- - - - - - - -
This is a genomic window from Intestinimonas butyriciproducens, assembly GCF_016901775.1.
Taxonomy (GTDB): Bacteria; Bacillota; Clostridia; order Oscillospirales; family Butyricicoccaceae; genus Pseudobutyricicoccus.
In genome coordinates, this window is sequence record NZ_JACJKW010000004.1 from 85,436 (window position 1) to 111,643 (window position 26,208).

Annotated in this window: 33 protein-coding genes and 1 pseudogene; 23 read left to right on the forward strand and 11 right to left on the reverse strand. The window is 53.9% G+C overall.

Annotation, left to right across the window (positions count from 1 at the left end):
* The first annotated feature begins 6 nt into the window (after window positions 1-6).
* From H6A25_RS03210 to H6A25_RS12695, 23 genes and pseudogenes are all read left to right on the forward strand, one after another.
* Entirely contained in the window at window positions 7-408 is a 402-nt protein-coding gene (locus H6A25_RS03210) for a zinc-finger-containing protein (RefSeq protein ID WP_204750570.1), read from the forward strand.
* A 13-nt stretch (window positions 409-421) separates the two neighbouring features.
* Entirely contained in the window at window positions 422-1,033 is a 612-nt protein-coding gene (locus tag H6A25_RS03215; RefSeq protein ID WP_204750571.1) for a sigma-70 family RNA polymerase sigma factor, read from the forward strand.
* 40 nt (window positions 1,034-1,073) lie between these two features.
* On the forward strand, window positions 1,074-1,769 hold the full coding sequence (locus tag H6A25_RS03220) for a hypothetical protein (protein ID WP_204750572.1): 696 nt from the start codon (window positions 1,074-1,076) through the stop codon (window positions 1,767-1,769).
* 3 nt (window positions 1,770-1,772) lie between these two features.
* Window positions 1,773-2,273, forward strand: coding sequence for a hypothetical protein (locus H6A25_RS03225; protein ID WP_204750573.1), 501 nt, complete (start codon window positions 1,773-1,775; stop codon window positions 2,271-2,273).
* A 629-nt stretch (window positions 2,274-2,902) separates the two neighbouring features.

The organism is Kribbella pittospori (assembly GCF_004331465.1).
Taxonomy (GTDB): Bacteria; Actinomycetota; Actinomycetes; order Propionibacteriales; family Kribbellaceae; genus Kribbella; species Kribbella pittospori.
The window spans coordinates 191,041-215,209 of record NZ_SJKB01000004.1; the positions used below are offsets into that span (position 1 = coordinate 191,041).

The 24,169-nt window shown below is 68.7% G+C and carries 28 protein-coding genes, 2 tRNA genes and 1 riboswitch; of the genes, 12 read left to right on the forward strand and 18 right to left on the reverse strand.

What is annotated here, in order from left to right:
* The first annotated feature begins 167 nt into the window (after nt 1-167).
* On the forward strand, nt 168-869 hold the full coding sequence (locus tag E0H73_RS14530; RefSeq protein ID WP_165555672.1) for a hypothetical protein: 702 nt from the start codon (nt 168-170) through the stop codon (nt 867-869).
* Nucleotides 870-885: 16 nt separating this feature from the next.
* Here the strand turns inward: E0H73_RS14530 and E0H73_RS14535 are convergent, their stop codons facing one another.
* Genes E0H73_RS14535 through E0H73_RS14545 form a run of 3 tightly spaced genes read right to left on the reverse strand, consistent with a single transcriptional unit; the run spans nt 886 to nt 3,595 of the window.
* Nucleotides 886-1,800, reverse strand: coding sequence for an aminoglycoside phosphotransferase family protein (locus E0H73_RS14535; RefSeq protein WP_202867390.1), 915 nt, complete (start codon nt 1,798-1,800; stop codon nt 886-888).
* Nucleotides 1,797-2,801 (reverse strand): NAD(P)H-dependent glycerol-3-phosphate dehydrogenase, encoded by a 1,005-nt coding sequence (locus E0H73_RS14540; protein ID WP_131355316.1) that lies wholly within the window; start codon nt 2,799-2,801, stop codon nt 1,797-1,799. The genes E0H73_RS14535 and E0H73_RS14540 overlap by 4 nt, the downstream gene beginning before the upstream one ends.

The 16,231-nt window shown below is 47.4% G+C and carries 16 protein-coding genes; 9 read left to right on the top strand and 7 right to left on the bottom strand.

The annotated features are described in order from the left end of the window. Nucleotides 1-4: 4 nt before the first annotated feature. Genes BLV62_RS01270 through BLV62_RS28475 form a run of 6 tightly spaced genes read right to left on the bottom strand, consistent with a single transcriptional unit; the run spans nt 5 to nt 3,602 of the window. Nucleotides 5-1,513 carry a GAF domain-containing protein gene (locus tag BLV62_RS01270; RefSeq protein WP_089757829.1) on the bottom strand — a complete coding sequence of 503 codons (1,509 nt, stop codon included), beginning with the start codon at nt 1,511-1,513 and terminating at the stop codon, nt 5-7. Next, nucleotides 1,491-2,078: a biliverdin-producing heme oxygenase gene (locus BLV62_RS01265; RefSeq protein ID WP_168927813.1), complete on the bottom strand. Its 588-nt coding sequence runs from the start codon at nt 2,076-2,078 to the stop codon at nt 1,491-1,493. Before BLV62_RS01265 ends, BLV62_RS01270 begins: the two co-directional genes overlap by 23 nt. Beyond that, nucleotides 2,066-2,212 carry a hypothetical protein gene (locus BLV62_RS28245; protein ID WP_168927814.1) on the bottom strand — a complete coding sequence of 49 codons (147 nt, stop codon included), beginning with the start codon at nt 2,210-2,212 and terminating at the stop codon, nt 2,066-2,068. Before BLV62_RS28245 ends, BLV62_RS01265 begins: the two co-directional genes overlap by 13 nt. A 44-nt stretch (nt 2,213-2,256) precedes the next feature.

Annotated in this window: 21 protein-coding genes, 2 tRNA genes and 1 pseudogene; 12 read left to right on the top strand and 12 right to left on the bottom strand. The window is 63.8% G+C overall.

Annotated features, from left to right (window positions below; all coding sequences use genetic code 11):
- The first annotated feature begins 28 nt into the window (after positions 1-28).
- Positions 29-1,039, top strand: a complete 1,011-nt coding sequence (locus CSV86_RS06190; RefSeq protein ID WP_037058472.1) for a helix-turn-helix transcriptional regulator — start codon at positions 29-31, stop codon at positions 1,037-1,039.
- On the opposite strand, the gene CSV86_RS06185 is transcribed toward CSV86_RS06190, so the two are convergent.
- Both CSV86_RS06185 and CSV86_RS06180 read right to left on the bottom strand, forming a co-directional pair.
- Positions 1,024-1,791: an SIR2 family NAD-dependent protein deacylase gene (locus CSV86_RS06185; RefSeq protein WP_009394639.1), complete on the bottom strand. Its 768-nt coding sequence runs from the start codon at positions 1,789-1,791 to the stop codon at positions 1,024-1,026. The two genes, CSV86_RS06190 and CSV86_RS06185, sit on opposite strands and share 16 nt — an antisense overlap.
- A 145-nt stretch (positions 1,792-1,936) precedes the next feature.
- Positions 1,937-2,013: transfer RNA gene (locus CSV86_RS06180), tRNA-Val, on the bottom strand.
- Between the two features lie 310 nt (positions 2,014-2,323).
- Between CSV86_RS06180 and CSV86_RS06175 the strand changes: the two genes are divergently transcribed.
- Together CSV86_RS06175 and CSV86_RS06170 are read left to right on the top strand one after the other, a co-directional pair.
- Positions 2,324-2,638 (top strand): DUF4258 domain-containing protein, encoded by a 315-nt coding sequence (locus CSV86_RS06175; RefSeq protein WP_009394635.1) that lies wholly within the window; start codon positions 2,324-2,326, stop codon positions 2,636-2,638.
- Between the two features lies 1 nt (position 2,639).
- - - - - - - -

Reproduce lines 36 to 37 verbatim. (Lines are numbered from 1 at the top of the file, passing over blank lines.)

- Positions 1,024-1,791: an SIR2 family NAD-dependent protein deacylase gene (locus CSV86_RS06185; RefSeq protein WP_009394639.1), complete on the bottom strand. Its 768-nt coding sequence runs from the start codon at positions 1,789-1,791 to the stop codon at positions 1,024-1,026. The two genes, CSV86_RS06190 and CSV86_RS06185, sit on opposite strands and share 16 nt — an antisense overlap.
- A 145-nt stretch (positions 1,792-1,936) precedes the next feature.